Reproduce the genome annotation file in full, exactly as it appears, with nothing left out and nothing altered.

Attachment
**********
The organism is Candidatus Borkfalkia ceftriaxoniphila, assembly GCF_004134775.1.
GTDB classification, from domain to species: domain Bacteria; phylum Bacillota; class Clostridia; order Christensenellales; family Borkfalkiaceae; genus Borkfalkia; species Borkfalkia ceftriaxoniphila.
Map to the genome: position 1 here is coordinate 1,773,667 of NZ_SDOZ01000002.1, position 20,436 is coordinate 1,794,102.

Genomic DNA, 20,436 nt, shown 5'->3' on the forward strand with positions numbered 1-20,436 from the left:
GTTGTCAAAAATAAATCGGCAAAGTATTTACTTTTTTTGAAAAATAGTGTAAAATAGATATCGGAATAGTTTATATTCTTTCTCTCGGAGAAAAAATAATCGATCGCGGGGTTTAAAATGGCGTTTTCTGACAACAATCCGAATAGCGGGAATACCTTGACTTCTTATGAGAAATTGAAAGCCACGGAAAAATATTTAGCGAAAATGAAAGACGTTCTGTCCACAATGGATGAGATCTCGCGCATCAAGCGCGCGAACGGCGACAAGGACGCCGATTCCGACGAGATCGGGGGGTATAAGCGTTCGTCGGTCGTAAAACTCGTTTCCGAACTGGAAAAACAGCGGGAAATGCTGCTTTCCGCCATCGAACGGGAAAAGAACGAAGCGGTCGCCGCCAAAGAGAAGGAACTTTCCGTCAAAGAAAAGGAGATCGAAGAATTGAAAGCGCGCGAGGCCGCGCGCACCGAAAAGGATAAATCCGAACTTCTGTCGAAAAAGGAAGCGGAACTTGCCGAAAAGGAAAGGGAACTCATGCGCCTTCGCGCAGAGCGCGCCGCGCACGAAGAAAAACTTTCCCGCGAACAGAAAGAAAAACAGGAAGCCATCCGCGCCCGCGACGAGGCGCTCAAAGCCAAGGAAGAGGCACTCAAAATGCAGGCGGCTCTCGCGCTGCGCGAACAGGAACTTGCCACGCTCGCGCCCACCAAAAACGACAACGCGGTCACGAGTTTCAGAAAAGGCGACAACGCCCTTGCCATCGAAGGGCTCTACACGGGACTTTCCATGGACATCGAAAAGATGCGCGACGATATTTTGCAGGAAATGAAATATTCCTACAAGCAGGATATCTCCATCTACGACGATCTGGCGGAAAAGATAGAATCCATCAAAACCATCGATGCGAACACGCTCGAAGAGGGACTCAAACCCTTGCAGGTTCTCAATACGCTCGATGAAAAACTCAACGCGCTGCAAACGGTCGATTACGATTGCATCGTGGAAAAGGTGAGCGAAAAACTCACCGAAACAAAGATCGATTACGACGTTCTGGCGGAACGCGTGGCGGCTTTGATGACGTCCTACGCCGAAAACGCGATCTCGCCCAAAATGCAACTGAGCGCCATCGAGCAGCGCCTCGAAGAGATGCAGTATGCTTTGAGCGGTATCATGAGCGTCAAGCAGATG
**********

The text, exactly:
The organism is Candidatus Borkfalkia ceftriaxoniphila, assembly GCF_004134775.1.
GTDB classification, from domain to species: domain Bacteria; phylum Bacillota; class Clostridia; order Christensenellales; family Borkfalkiaceae; genus Borkfalkia; species Borkfalkia ceftriaxoniphila.
Map to the genome: position 1 here is coordinate 1,773,667 of NZ_SDOZ01000002.1, position 20,436 is coordinate 1,794,102.

Genomic DNA, 20,436 nt, shown 5'->3' on the forward strand with positions numbered 1-20,436 from the left:
GTTGTCAAAAATAAATCGGCAAAGTATTTACTTTTTTTGAAAAATAGTGTAAAATAGATATCGGAATAGTTTATATTCTTTCTCTCGGAGAAAAAATAATCGATCGCGGGGTTTAAAATGGCGTTTTCTGACAACAATCCGAATAGCGGGAATACCTTGACTTCTTATGAGAAATTGAAAGCCACGGAAAAATATTTAGCGAAAATGAAAGACGTTCTGTCCACAATGGATGAGATCTCGCGCATCAAGCGCGCGAACGGCGACAAGGACGCCGATTCCGACGAGATCGGGGGGTATAAGCGTTCGTCGGTCGTAAAACTCGTTTCCGAACTGGAAAAACAGCGGGAAATGCTGCTTTCCGCCATCGAACGGGAAAAGAACGAAGCGGTCGCCGCCAAAGAGAAGGAACTTTCCGTCAAAGAAAAGGAGATCGAAGAATTGAAAGCGCGCGAGGCCGCGCGCACCGAAAAGGATAAATCCGAACTTCTGTCGAAAAAGGAAGCGGAACTTGCCGAAAAGGAAAGGGAACTCATGCGCCTTCGCGCAGAGCGCGCCGCGCACGAAGAAAAACTTTCCCGCGAACAGAAAGAAAAACAGGAAGCCATCCGCGCCCGCGACGAGGCGCTCAAAGCCAAGGAAGAGGCACTCAAAATGCAGGCGGCTCTCGCGCTGCGCGAACAGGAACTTGCCACGCTCGCGCCCACCAAAAACGACAACGCGGTCACGAGTTTCAGAAAAGGCGACAACGCCCTTGCCATCGAAGGGCTCTACACGGGACTTTCCATGGACATCGAAAAGATGCGCGACGATATTTTGCAGGAAATGAAATATTCCTACAAGCAGGATATCTCCATCTACGACGATCTGGCGGAAAAGATAGAATCCATCAAAACCATCGATGCGAACACGCTCGAAGAGGGACTCAAACCCTTGCAGGTTCTCAATACGCTCGATGAAAAACTCAACGCGCTGCAAACGGTCGATTACGATTGCATCGTGGAAAAGGTGAGCGAAAAACTCACCGAAACAAAGATCGATTACGACGTTCTGGCGGAACGCGTGGCGGCTTTGATGACGTCCTACGCCGAAAACGCGATCTCGCCCAAAATGCAACTGAGCGCCATCGAGCAGCGCCTCGAAGAGATGCAGTATGCTTTGAGCGGTATCATGAGCGTCAAGCAGATG